Build Stronger Teeth

About Me

Build Stronger Teeth

Everyone knows the basics of good dental care. Brush your teeth after every meal, floss every day, see your dentist at least twice a year. It sounds simple. But what if you still don’t have strong, healthy teeth? Weak enamel can be a genetic weakness, or it can be caused by other conditions, like Celiac disease. I’ve always had weak enamel, so I started looking into ways that I could increase the strength of my teeth, and found that dietary changes could make a big difference. I started this blog to share my experience, and to talk about other ways you can make your teeth stronger and healthier. There are lots of things that you can do to improve your dental health. You just have to find them.

Your Dentist's Role In Payment And Billing Issues With Your Ex: How And When Your Dentist Can Help

Kids not only need dental care, they frequently need orthodontic care too. None of this comes cheap, and it is even more difficult to manage when you and your spouse are divorced. When you know you will have a problem getting your ex to pay half of the kids' dental bills, you will need more than your lawyer's help; you will need your dentist's help too. Here is when your dentist should get involved in these issues, and how your dentist can help in these legal matters.

Get a Well-Itemized List of Treatment Steps and Exact Costs from Your Dentist

Ex-spouses typically have issues with trusting and believing what the other says, so you will need your dentist to write a detailed list of the procedures your children will need and their exact costs. If you have dental insurance, be sure that your dentist deducts all costs covered by your insurance too. Then you can present your ex with a copy of this itemized list and statement of expected costs so that he or she is not surprised by the bill nor can he/she deny the amounts expected for his/her portion.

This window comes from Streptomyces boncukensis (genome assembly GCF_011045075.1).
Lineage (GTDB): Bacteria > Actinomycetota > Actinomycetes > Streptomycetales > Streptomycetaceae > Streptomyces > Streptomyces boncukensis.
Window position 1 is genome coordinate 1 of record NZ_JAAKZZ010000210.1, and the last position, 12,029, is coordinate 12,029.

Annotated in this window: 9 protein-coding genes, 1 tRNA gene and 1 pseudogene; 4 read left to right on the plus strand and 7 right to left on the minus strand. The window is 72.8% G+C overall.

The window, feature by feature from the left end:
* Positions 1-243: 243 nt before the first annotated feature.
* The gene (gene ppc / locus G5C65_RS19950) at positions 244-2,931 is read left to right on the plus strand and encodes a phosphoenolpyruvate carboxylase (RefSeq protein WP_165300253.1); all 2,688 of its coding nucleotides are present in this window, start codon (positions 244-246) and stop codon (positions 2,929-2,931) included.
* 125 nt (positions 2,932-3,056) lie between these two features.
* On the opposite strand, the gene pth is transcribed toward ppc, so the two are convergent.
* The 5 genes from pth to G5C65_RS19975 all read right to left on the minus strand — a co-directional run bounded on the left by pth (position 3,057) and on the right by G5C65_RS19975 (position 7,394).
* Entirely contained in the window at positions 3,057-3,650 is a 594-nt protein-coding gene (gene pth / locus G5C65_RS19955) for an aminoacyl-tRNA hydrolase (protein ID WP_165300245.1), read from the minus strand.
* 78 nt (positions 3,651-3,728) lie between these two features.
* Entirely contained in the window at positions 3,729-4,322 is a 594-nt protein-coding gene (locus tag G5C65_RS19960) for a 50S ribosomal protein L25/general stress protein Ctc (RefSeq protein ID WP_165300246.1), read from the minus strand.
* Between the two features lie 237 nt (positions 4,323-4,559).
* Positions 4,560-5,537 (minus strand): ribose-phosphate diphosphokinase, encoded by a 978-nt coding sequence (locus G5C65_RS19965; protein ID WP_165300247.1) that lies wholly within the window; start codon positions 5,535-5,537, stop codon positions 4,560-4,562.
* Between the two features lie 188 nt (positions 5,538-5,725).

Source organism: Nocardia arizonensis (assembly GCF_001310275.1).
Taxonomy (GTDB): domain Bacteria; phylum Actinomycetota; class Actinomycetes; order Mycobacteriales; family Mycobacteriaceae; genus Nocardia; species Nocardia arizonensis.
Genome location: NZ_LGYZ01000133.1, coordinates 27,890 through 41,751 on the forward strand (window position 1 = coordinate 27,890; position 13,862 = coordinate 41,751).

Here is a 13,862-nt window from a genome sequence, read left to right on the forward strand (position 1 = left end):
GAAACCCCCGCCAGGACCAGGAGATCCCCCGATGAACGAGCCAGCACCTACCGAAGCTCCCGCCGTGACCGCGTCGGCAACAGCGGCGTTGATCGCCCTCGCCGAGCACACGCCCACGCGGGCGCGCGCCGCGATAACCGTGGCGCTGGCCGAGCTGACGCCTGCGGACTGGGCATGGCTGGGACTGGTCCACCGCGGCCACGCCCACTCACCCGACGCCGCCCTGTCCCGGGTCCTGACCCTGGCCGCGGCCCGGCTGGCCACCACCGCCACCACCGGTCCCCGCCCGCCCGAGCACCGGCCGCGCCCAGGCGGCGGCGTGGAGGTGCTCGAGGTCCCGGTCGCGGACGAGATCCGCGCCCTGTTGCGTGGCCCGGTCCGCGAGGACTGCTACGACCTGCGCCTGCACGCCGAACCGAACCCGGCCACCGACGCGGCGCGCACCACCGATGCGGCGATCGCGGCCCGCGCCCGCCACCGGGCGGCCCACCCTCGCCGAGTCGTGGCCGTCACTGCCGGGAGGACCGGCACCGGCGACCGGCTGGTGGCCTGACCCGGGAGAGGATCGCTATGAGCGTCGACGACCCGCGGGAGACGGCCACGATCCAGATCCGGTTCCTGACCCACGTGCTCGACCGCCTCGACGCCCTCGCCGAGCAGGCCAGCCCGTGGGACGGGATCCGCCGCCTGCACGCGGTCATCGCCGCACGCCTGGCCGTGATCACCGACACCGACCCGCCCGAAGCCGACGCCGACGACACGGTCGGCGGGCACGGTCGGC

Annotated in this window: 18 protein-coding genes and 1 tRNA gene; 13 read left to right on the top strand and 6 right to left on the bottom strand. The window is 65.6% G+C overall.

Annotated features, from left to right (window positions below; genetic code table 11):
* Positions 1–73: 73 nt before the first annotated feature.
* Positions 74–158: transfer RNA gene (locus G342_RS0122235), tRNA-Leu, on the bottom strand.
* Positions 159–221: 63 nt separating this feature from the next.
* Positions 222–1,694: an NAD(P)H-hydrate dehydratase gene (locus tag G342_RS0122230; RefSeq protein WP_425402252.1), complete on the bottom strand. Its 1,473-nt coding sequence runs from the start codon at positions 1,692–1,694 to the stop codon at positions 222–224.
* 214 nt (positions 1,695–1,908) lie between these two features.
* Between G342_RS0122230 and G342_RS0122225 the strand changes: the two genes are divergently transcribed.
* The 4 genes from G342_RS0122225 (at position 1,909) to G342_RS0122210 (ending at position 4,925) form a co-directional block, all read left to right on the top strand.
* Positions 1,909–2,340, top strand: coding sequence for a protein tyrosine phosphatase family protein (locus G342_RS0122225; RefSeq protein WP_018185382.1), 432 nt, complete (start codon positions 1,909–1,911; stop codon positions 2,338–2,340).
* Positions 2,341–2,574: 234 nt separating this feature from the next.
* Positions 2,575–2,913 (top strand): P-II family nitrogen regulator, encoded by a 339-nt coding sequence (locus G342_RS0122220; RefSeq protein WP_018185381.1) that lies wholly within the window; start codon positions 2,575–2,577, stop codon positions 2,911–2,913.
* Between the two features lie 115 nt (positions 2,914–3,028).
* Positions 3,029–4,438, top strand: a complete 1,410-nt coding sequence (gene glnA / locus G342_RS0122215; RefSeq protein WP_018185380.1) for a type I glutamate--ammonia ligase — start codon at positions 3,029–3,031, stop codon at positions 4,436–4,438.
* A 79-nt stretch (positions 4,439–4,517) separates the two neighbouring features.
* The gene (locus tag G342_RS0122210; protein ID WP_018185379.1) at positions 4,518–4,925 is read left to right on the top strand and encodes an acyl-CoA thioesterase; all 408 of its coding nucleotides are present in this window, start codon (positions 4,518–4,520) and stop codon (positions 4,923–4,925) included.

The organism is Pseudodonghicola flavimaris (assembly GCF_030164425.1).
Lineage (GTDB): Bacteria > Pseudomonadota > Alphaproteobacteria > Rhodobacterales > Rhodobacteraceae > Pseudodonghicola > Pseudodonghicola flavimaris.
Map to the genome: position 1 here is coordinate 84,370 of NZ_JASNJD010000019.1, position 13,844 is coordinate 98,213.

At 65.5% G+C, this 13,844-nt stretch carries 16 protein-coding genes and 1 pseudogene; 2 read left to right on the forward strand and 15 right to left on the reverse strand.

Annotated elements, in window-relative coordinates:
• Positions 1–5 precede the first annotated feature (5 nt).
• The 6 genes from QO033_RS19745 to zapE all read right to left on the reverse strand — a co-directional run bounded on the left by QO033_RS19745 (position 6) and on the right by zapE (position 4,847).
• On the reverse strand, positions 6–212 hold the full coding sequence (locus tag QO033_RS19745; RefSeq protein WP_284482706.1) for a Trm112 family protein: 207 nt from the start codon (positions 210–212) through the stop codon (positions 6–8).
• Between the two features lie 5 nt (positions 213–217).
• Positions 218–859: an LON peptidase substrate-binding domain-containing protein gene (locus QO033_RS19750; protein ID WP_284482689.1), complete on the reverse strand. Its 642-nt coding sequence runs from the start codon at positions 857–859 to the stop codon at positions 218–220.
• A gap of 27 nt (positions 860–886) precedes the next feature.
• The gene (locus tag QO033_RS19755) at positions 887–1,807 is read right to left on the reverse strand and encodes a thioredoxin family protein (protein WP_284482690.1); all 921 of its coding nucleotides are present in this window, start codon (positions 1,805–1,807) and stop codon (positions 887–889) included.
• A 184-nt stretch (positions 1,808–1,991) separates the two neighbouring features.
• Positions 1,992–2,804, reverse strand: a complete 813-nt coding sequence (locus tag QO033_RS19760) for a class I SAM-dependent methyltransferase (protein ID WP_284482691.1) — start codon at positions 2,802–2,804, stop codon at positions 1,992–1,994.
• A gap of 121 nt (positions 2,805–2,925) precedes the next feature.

Your Dentist Can Also Provide You with a Signed Statement on Letterhead

All of your children's dental and orthodontic treatments must be accompanied by a statement from your dentist and/or orthodontist that the treatments are medically necessary. Be sure to ask your dentist to put his/her professional statements regarding treatments for your children on office letterhead, so that it appears professional and can be used as a document in court. When the court is presented with the itemized treatment list, expected expenses and the letter from your dentist stating that these treatments are medically necessary, the judge may find in your favor. If you live in a state where the letter is not sufficient proof or claim to medically necessary procedures, your lawyer may have to subpoena your dentist to testify in person as to the validity and medical necessity of the recommended procedures.

Making Arrangements with Your Dentist for Court-Ordered, 50/50 Payments

Some dentists and orthodontists are understanding about these legal issues and are often willing to work with you. If you have an order that clearly states that both parents have to pay HALF of the children's dental expenses, provide your dentist with a copy. Then make arrangements to deposit your half of the expenses on your children's account every time they receive services. Doing so will show that you have paid your share, and that the billing department at your dentist's office needs to go after your ex for the rest.